With 80 to 90 percent of bike theft on campus going unsolved,
students have reason to worry.
“You’ve got to lock your bike up,” said Ted MacLean, sophomore
engineering major. “It’s just such a huge campus, your bike will
disappear if you don’t watch it.”
With bike riding being the most common form of transportation
among students, according to www.housing.colostate.edu, bike
registration is mandatory for anyone who brings a bike to campus.
However, registration may not be enough to stop these crimes
without some additional student assistance.
“If someone sees something suspicious they should call it in,”
said Capt. Bob Chaffee, press information officer for CSU Police
Department. “We’ll check it out and if it happens that it’s the
bike’s actual owner we will apologize for bothering them.”
Even though sophomore Joe Reid did not consider it stealing when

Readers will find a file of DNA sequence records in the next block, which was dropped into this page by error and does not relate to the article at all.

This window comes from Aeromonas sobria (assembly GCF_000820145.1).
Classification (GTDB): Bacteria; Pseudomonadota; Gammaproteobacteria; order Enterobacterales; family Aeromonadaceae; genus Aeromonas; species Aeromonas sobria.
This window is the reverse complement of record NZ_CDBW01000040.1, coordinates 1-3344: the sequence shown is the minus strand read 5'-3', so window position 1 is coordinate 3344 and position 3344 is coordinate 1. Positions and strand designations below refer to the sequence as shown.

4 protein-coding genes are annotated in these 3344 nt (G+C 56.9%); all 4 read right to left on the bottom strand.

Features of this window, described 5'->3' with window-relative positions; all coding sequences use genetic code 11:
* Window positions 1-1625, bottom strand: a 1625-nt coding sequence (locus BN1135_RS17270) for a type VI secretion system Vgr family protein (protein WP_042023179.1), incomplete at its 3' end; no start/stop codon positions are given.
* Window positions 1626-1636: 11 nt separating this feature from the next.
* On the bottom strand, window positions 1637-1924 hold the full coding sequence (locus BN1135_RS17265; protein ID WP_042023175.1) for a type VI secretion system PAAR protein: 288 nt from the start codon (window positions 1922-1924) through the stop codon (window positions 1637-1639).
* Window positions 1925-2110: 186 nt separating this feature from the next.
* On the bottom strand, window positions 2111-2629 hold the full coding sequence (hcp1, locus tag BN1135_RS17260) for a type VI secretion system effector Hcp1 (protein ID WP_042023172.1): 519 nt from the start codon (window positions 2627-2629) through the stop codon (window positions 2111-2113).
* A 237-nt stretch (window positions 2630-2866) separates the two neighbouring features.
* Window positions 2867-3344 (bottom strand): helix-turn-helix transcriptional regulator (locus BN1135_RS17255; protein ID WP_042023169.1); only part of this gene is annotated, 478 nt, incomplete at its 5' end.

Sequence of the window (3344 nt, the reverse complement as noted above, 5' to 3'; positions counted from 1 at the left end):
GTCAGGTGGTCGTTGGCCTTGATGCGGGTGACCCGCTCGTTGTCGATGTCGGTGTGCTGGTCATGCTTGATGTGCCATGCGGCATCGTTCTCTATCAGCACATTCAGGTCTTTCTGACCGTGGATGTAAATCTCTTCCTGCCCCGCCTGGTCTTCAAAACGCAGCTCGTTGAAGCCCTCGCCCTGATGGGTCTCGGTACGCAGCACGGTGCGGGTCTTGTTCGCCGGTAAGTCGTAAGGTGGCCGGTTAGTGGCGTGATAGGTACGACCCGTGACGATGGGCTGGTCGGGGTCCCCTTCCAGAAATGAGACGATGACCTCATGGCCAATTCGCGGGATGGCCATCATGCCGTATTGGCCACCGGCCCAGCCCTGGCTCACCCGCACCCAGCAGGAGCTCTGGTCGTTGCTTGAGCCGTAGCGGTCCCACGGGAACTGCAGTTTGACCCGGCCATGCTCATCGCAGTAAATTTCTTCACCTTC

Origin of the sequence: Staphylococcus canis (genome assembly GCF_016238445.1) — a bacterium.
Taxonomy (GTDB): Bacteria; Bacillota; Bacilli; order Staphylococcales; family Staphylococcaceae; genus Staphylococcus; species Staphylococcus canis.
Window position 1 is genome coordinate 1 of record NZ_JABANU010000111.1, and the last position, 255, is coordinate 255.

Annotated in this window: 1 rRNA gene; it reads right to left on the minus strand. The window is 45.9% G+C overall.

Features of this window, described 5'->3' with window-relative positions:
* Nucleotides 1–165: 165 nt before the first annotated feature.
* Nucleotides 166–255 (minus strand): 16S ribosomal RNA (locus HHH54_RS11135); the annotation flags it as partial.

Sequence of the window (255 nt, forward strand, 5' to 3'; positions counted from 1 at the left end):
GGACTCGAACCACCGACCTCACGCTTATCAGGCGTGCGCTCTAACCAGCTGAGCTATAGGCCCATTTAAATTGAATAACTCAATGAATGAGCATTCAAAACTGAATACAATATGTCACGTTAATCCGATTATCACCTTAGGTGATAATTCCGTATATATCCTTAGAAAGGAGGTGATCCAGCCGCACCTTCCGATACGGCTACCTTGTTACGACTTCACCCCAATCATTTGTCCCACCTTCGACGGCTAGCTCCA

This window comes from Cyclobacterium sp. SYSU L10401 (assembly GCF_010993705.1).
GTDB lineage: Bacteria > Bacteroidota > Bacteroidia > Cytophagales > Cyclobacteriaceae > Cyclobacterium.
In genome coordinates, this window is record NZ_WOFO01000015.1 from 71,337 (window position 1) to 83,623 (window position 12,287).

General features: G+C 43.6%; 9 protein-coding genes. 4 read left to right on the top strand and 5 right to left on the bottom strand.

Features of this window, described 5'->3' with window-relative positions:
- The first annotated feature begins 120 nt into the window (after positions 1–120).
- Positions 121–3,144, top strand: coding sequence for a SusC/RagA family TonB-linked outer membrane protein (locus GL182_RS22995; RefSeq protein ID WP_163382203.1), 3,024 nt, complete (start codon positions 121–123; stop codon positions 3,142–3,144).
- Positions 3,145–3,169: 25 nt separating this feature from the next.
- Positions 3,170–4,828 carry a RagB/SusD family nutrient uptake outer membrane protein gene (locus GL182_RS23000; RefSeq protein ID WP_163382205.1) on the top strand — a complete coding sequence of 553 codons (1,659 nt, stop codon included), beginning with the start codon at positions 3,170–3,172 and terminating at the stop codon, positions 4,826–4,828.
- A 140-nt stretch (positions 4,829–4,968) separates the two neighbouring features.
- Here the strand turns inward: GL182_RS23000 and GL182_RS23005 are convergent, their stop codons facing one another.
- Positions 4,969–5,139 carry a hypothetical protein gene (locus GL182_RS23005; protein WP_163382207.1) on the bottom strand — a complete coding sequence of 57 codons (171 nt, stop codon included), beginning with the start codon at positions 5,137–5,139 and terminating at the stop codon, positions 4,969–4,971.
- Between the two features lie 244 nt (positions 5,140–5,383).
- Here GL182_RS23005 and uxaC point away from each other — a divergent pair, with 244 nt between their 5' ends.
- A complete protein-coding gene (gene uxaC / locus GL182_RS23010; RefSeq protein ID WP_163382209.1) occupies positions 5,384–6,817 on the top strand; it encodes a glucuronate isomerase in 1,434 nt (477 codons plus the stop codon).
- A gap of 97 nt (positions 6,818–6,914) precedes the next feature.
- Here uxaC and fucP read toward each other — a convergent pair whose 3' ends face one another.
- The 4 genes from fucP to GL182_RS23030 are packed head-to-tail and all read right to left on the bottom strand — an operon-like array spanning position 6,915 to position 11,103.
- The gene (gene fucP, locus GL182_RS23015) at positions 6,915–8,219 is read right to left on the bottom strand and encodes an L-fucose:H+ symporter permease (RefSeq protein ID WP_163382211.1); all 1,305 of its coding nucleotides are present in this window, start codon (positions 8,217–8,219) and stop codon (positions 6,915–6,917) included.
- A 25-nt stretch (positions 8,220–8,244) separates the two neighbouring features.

he was caught by CSUPD lifting bikes at the end of last school
year, he was convicted of misdemeanor bike theft, along with two
“We thought the bikes were abandoned because school was out and
the kids weren’t there anymore,” Reid said. “All of the sudden we
turned around and cops were walking up to us, we tried to tell them
we didn’t think of it as stealing.”
Reid was granted a deferred judgment for his role in the theft,
but could face up to a year in jail if he violates the conditions
of his probation.
Although no one can be sure of definite reasons for the
prevalence of bike theft, some of its prevention may lie in simple
“People definitely need to use the locks that they have,”
Chaffee said. “We catch some of the bad guys but the fact is that
most of these crimes go unsolved.”
All bikes are at risk, no matter what their value, and no time
of day is safe.
“You would think more expensive bikes would be targeted, but
every kind of bike is being taken,” Chaffee said. “And daytime is
no safer than night, which is disturbing because someone should see
what’s going on.”